Originally posted at gargarean.wordpress.com(1 July 14)
Between the age thirteen and fifteen I went to Queensland every year with my grandmother to visit my aunt and uncle. They had a large property on top of a steep hill that over looked a valley, it’s a subtropical environment surrounded by golden grassy hills and weathered black rock pinnacles that sprouted out of the ground like giant monoliths. During summer I’d watch spectacular thunderstorms that’d roll over into the valley – pelting down rain, hail and lightning only for it to clear up and quickly create a steaming sauna. There are far more isolated places in Australia but this place was pretty out there, the nearest general store was an hour drive and the nearest town about two hours away.
My aunt and uncle were a bit eccentric, they had an insane passion for animals, I think one year I counted almost one hundred cats and close to thirty dogs, as well as birds, donkeys, goats and a horse! Once you got over the smell, it was pretty neat being surrounded by so many animals and it helped me develop a love for creatures. (Though I’ll just stick with keeping ONE cat!) My holidays there were also a good introduction to nature, I’d spend most my time outside – sometimes just sitting on the veranda watching the valley, other times I’d go exploring. I had many encounters with snakes, cane toads and… spiders.
I’m not sure when or where my fear of spiders started, I do remember when I was really young I was absolutely terrified of spiders crawling on me when I was asleep. Most kids have monsters under the bed – well mine were in my bed! Worst of all, it was not an unreasonable paranoia. Australians like to hype up the dangers of their country, it’s a matter of national pride, but it really is common to find large spiders in the house. Also it’s quite common to come across spiders under the bed sheets, White Tailed spiders are famous for it. So yeah, it wasn’t a silly childish fear.
Back to Queensland: as usual a storm had passed, the sun was out and steam was thick in the air so I thought I’d go for one of my walks around the hill. Not many trees grew on the hill but there were two that sat on a levelled area that I walked between. It was then that I felt something tug at my hair followed by a ripping sound. I looked up and saw a clump of my hair dangling midair and then in a split second – that felt a lot longer – I looked up further to see a massive golden construction of webs that hung between the trees and a black and grey pointy blob right in front of my eyes. I’m not exaggerating in saying that the spider was around the size of my face, just sitting their investigating what stupid monkey walked into her web. She seemed a lot more intelligent than me – as my heart popped in my mouth and my legs tripped over themselves and fear turned into falling while I tumbling down the hillside. Fortunately, I only suffered bruises and bloody grazes but that encounter was enough to reinforce my fear of spiders.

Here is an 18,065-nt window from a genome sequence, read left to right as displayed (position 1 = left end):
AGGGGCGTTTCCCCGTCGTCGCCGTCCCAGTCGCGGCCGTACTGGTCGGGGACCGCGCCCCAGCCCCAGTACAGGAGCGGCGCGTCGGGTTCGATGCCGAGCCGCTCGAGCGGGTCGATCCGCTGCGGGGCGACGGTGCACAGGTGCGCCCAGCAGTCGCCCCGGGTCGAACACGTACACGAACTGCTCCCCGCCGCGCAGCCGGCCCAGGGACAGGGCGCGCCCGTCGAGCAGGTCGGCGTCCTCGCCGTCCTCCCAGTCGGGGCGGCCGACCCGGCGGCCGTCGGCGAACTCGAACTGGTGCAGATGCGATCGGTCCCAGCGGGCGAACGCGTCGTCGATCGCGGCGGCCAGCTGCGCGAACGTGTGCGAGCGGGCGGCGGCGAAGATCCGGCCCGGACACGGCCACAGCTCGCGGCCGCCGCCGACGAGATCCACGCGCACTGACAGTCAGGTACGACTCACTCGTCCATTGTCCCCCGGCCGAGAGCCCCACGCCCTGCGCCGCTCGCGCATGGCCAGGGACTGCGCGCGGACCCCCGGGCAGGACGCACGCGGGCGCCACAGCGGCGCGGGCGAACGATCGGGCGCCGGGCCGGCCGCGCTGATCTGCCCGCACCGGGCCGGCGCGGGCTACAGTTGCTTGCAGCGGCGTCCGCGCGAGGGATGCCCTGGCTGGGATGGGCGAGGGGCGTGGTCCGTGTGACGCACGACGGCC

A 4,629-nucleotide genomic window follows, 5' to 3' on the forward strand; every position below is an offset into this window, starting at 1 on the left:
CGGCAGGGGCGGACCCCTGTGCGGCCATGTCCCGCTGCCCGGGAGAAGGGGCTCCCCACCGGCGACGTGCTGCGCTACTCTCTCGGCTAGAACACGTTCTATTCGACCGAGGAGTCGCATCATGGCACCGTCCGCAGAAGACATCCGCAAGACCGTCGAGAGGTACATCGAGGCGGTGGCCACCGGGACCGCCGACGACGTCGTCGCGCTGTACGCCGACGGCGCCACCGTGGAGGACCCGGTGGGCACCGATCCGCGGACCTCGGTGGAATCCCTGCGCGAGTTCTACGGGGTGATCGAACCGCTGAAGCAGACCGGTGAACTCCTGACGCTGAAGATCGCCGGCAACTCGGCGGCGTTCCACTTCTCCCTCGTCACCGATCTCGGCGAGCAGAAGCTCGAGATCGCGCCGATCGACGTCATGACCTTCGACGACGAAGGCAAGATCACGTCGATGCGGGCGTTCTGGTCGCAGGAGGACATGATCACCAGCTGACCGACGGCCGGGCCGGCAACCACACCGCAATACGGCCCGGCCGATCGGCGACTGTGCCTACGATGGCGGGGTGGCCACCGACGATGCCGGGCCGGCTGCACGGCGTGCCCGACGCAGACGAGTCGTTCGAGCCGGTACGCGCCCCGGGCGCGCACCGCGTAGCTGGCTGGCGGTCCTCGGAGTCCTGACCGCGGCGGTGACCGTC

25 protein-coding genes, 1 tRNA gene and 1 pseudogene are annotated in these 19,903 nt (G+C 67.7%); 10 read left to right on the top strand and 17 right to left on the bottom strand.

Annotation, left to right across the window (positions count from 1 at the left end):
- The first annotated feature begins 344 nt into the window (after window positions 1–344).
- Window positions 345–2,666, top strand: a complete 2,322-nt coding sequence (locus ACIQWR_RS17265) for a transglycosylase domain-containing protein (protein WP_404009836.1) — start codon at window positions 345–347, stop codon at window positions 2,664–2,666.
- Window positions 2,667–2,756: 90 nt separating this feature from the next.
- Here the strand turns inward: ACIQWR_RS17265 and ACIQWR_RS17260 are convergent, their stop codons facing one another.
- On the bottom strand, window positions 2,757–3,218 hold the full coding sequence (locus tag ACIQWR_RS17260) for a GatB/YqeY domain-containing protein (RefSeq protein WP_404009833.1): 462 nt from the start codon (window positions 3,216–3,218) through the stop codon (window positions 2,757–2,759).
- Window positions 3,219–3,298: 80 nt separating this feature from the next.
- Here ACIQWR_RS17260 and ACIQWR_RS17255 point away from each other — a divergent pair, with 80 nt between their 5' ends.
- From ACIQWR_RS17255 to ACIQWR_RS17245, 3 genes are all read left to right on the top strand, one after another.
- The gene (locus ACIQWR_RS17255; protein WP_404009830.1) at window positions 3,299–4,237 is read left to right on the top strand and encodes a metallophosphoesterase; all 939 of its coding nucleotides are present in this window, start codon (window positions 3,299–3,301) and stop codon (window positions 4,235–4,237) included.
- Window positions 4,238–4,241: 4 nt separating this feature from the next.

Last weekend my Thiasos celebrated the festival to the Spider (Arakhneia), a festival that I neglected. The Spider reminded me of that fact this morning at 4am after forcing me to relive the above encounter in my dreams. (Which is reason why I’m up at an insanely early time, trying to coherently ramble.) She got me thinking about spiders and the importance of terror, also the relationship of panic and terror with Dionysus.
I was once asked why I worship a god that can be terrifying. I don’t pick and choose the personalities of my gods, they are who they are and terror is one of those aspects, it is a dominating force that drives us to survive. Any logic and reason are lost to carnal animal instincts and uncontrollable reactions, in this sense it is a type of ecstasy. What’s more, after our fright we get put into perspective of who we are and our place in the universe. The Dionysian cults knew this and would invoke fear in their rituals, one being snake handling, a ritual similar to what is still performed by the Pentecostal snake handlers in the US. It’s also possible that during Dionysian mystery rites they enacted or caused terror to the to-be-initiates. The idea is after we have put our faith in the gods and faced our fears we become more enlightened people as we have experienced trauma and survived.
(It’s possible that Dionysian’s took this to the next step and the terror ((maybe even with a splash of physical trauma)) would make a person experience a near death and that through death in life they were aware of death in death, thus able to navigate the afterlife and come free of the recurrent cycle of reincarnation. )
Due to my arachnophobia I was not keen on Sannion’s inclusion of the Spider into the Starry Bull pantheon. He has also deliberately kept her nature a mystery so members discover her for themselves, after this morning’s awakening I have changed feelings about her and looking forward to some good frights…
(The spider in Queensland was a Golden Orb Weaver, featured in both of the above images. It is known to eat snakes, lizards and birds. Their name comes from their golden web and is as strong as steel. It can also be be used for making golden silk garments.)